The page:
Environmental Impact Assessment (EIA)
This is an assessment carried out under the EIA Regulations.

EIA Regulations
The UK statutory instruments that are designed to meet the requirements of Council Directive 85/337/EEC on the Assessment of the effects of certain public and private projects on the environment, as amended by Council Directive 97/11/EC.

Fragility
The degree of sensitivity of habitats, communities and species to environmental change.  It requires a consideration of intrinsic and extrinsic factors.

Fragmentation
The breaking up of a habitat, ecosystem or biotope into smaller parcels with a consequent impairment of functioning.

Habitat
A place in which a particular plant or animal lives.  Often used in the wider sense referring to major assemblages of plants and animals found together.

Impact
The way in which an ecological resource/receptor is affected by a project (see effect).

Integrity
The coherence of a site’s ecological structure and function across its whole area that enables it to sustain the habitat, complex of habitats and/or levels of populations of the species for which it was classified.

Local Sites
‘Non-statutory’ sites of nature conservation value that have been designated ‘locally’ (i.e. excluding SSSIs, ASSIs, SPAs, SACs, and Ramsar Sites).  Local Nature Reserves are included as they are a designation made by the Local Authority not statutory country conservation agencies.  These are often called Wildlife Sites, Sites of Importance for Nature Conservation or other similar names.

Mitigation
Measures taken to avoid or reduce negative impacts.  Measures may include:  locating the development and its working areas and access routes away from areas of high ecological interest, or timing works to avoid sensitive periods.  See also compensation (which is separate from mitigation).

Network
An interconnected system of corridors.

Net Ecological Gain
The point at which the quality and quantity of habitats or species improves compared to their original condition. i.e. improvements over and above those required for mitigation/compensation.

Population
A collection of individuals (plants or animals), all of the same species and in a defined geographical area.

Precautionary Principle
In order to protect the environment, the precautionary approach shall be widely applied by States according to their capabilities. Where there are threats of serious or irreversible damage, lack of full scientific certainty shall not be used as a reason for postponing cost-effective measures to prevent environmental degradation.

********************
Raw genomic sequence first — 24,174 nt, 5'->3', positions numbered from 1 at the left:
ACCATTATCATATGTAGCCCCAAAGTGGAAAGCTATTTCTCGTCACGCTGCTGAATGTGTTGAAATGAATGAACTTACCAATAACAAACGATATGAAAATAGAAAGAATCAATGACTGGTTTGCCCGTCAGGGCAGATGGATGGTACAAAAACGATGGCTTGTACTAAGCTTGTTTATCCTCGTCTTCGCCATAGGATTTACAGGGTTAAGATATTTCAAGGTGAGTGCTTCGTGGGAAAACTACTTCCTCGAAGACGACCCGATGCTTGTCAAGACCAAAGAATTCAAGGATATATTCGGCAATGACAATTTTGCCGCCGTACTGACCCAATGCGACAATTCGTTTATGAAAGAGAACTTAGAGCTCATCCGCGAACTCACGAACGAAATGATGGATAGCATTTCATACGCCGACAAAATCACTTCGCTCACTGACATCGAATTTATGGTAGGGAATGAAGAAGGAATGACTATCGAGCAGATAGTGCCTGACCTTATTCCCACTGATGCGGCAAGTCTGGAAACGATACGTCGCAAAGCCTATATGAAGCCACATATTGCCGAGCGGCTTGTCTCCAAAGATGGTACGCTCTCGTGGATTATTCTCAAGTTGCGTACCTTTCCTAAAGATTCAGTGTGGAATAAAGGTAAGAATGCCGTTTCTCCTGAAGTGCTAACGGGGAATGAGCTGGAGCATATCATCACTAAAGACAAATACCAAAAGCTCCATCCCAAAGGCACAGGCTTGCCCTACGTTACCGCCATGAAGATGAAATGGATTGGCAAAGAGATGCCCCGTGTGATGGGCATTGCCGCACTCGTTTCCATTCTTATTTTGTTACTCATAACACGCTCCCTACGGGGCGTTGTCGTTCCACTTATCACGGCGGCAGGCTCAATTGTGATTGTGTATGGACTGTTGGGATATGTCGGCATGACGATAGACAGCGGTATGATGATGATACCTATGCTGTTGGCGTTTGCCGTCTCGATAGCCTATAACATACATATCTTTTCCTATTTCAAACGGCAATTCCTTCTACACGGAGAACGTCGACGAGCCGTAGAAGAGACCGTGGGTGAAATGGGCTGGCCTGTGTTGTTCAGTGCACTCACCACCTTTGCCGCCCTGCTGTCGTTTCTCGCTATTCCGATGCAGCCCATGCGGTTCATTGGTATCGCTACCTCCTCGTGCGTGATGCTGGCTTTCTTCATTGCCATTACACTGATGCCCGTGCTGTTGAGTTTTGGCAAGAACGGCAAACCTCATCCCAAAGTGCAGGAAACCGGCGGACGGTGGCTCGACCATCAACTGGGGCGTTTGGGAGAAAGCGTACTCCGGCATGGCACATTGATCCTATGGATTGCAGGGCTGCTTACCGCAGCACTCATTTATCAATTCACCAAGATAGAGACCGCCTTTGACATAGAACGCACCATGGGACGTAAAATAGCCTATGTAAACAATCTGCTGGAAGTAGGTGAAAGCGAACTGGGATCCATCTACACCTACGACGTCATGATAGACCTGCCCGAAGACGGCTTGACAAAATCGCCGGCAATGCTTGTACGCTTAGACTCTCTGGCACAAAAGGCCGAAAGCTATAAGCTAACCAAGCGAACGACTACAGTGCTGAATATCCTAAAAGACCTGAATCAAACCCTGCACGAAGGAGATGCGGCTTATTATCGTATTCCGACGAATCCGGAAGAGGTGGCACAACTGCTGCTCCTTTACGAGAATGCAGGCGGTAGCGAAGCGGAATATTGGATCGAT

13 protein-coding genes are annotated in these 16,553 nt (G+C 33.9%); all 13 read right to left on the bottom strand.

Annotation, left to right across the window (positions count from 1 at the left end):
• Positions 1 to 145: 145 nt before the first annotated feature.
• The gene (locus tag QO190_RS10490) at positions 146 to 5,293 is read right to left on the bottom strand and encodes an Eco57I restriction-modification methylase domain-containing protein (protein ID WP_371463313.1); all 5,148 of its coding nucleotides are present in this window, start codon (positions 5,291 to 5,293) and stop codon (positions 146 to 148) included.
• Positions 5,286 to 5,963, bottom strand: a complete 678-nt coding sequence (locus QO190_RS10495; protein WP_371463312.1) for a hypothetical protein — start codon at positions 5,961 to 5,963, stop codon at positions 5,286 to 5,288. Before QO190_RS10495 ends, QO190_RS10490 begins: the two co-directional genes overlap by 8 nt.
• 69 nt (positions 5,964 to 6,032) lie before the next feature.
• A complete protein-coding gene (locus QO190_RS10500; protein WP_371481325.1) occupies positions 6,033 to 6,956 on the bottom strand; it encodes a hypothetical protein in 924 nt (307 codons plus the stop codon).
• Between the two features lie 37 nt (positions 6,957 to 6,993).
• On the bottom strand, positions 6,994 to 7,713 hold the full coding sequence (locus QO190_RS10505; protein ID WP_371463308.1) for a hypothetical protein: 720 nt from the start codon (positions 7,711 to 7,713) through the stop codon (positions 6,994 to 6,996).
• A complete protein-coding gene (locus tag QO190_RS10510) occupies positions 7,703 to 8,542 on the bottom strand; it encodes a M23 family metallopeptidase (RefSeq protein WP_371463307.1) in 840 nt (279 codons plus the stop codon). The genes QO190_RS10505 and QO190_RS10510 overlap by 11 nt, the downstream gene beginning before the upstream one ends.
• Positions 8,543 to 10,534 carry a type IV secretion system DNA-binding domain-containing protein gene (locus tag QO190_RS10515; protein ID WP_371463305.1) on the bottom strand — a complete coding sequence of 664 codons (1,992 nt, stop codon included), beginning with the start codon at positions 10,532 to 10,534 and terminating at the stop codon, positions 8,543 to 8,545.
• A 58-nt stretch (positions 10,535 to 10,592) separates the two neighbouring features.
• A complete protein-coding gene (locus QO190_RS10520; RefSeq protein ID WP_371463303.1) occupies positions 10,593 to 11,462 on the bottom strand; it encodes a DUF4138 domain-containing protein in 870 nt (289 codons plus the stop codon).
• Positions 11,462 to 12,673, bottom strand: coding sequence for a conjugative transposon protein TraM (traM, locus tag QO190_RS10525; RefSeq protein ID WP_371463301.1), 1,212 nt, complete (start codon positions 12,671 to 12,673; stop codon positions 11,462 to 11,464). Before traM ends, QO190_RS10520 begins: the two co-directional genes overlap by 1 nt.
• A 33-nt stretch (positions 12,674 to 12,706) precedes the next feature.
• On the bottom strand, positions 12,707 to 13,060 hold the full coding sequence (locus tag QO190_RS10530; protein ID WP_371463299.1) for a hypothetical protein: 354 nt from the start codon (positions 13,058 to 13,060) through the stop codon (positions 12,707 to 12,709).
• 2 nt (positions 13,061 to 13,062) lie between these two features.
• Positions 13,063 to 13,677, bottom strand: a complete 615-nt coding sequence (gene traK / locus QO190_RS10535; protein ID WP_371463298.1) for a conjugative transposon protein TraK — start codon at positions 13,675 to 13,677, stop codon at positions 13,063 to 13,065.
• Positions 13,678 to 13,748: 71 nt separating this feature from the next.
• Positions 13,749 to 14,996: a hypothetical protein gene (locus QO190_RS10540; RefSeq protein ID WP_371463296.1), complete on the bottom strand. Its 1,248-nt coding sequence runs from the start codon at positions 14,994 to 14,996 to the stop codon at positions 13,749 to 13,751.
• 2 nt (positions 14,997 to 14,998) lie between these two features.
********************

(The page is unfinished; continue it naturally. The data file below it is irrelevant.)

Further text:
Project
In these guidelines ‘project’ is used to refer to any development project(s)/scheme or other land use change for which it may be appropriate to undertake an EcIA.

Rarity
A measure of relative abundance.

Receptor
Any ecological or other defined feature (e.g. human beings) that is sensitive to or has the potential to be affected by an impact.

Recovery
Process by which plant and animal communities revert to their pre–perturbation state.

Reduction
See mitigation.

Replacement
The creation of a habitat that is an acceptable replacement for the habitat which has been lost.

Resource
Any ecological or other environmental component affected by an impact.

Restoration
The active re-establishment of a damaged or degraded system or habitat to a close approximation of its pre-degraded condition.

Scale
The level or geographic context for evaluation.

Schedule 1
Development that falls within a relevant description in Schedule 1 to the EIA Regulations always requires EIA.

Schedule 2
Development of a type listed in Schedule 2 to the EIA Regulations requires EIA if it is development likely to have significant effects on the environment by virtue of factors such as its size, nature or location.

Scoping
Determination of the extent of an assessment (of an EcIA or full EIA).

Screening
Determination of whether or not an EIA is necessary.

Site
An area of land assessed for its scientific value in terms of biodiversity, landscape and geological features

Stakeholders
Those affected by or interested in the project/development.

UK Governing Body Websites
The websites of the Department of Communities and Local Government, Scottish Government and Northern Ireland Environment Agency.

Zone of Influence
The areas/resources that may be affected by the biophysical changes caused by activities associated with a project.